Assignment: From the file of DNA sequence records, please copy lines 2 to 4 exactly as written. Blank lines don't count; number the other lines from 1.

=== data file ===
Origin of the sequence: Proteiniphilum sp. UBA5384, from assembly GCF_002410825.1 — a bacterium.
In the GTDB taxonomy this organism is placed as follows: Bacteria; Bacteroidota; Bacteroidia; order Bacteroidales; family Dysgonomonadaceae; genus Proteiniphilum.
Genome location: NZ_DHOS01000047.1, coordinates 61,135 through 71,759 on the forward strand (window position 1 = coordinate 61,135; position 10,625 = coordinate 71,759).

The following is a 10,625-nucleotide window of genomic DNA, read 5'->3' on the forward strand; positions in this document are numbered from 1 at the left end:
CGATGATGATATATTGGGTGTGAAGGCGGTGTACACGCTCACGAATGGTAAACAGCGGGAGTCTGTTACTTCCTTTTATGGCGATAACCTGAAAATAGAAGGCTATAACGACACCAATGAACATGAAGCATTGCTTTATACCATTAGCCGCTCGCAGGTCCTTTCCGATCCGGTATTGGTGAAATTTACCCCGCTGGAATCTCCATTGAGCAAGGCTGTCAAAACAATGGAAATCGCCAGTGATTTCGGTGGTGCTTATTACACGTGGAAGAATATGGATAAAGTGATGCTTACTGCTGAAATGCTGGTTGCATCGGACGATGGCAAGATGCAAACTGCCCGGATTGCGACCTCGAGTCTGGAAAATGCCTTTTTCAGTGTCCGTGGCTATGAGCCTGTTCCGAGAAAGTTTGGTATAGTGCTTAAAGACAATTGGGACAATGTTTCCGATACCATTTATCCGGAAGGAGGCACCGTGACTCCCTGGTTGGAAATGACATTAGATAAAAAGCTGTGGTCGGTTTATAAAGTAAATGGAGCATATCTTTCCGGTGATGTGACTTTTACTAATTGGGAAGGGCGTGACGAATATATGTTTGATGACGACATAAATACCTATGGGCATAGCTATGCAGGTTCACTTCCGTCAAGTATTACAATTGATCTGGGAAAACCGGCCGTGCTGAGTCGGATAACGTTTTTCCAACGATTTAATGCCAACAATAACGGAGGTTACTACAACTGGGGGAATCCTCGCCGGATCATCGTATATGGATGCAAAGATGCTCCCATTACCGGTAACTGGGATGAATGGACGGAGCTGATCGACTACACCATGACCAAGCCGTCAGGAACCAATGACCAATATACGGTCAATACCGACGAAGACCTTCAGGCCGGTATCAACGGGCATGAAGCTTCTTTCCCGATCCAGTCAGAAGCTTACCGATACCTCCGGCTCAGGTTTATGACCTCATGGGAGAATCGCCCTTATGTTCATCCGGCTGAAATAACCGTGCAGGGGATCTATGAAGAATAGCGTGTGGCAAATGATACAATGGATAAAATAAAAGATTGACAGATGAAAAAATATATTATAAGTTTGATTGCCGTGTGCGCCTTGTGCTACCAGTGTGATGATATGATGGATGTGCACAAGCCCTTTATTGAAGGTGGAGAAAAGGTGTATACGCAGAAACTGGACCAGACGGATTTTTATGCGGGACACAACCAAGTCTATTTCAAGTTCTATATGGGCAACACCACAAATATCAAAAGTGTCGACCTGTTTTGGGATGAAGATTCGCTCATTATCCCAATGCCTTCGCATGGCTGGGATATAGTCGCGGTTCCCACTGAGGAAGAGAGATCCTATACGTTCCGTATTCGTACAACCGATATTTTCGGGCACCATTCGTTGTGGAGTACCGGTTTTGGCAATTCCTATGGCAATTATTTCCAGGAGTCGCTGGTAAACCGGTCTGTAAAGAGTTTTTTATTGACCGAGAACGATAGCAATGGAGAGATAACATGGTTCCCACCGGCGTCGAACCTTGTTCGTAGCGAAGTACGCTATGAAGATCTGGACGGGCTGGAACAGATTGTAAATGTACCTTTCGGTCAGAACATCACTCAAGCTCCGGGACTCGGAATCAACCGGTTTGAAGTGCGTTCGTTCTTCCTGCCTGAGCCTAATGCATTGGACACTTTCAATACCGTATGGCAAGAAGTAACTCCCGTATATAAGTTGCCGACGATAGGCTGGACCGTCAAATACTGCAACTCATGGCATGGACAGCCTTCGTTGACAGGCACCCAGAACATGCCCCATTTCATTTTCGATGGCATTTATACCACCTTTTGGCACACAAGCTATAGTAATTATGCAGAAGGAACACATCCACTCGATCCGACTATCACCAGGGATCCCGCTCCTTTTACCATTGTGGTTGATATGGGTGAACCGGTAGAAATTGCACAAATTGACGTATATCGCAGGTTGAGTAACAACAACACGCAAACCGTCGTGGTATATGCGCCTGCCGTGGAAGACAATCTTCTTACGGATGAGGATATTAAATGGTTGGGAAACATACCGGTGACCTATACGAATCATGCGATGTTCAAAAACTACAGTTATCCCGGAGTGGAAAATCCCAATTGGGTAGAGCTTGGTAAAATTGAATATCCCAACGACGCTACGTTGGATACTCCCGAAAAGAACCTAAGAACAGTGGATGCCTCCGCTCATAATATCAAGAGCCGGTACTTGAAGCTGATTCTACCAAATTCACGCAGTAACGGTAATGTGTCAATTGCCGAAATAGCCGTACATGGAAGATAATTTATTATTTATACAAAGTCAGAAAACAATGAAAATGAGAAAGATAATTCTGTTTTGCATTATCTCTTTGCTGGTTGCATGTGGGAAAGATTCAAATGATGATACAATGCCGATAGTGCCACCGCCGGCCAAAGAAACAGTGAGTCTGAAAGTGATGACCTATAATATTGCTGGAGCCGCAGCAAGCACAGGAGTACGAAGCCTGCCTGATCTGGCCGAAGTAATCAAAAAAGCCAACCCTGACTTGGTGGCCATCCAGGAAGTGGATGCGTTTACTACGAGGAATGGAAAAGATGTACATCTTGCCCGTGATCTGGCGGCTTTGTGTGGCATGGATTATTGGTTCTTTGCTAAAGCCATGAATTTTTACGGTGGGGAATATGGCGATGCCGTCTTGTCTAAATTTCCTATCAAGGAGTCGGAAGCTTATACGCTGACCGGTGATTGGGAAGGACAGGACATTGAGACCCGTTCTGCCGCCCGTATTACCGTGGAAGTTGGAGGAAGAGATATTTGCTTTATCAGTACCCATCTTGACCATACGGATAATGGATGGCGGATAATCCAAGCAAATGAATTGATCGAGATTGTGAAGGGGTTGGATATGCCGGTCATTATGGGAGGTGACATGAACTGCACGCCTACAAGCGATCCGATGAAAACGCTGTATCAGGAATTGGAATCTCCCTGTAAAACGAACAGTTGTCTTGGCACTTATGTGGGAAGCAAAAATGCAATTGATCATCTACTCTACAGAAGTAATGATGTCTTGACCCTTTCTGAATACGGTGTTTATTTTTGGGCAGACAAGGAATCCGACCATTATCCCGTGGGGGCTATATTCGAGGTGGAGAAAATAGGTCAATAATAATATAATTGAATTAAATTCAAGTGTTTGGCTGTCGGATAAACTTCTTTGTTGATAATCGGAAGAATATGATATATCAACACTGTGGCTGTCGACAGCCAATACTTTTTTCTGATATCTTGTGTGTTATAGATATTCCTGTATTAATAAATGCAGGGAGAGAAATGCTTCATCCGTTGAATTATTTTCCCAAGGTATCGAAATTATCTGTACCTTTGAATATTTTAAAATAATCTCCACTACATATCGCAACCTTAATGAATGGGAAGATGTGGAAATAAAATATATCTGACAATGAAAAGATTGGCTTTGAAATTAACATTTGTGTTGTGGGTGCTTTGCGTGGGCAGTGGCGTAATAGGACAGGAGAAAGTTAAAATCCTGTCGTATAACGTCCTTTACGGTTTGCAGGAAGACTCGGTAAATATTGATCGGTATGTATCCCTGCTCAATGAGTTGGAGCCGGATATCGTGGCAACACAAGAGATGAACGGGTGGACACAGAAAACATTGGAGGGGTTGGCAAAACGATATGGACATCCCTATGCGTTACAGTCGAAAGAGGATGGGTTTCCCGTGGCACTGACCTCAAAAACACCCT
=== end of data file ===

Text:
In the GTDB taxonomy this organism is placed as follows: Bacteria; Bacteroidota; Bacteroidia; order Bacteroidales; family Dysgonomonadaceae; genus Proteiniphilum.
Genome location: NZ_DHOS01000047.1, coordinates 61,135 through 71,759 on the forward strand (window position 1 = coordinate 61,135; position 10,625 = coordinate 71,759).

The following is a 10,625-nucleotide window of genomic DNA, read 5'->3' on the forward strand; positions in this document are numbered from 1 at the left end: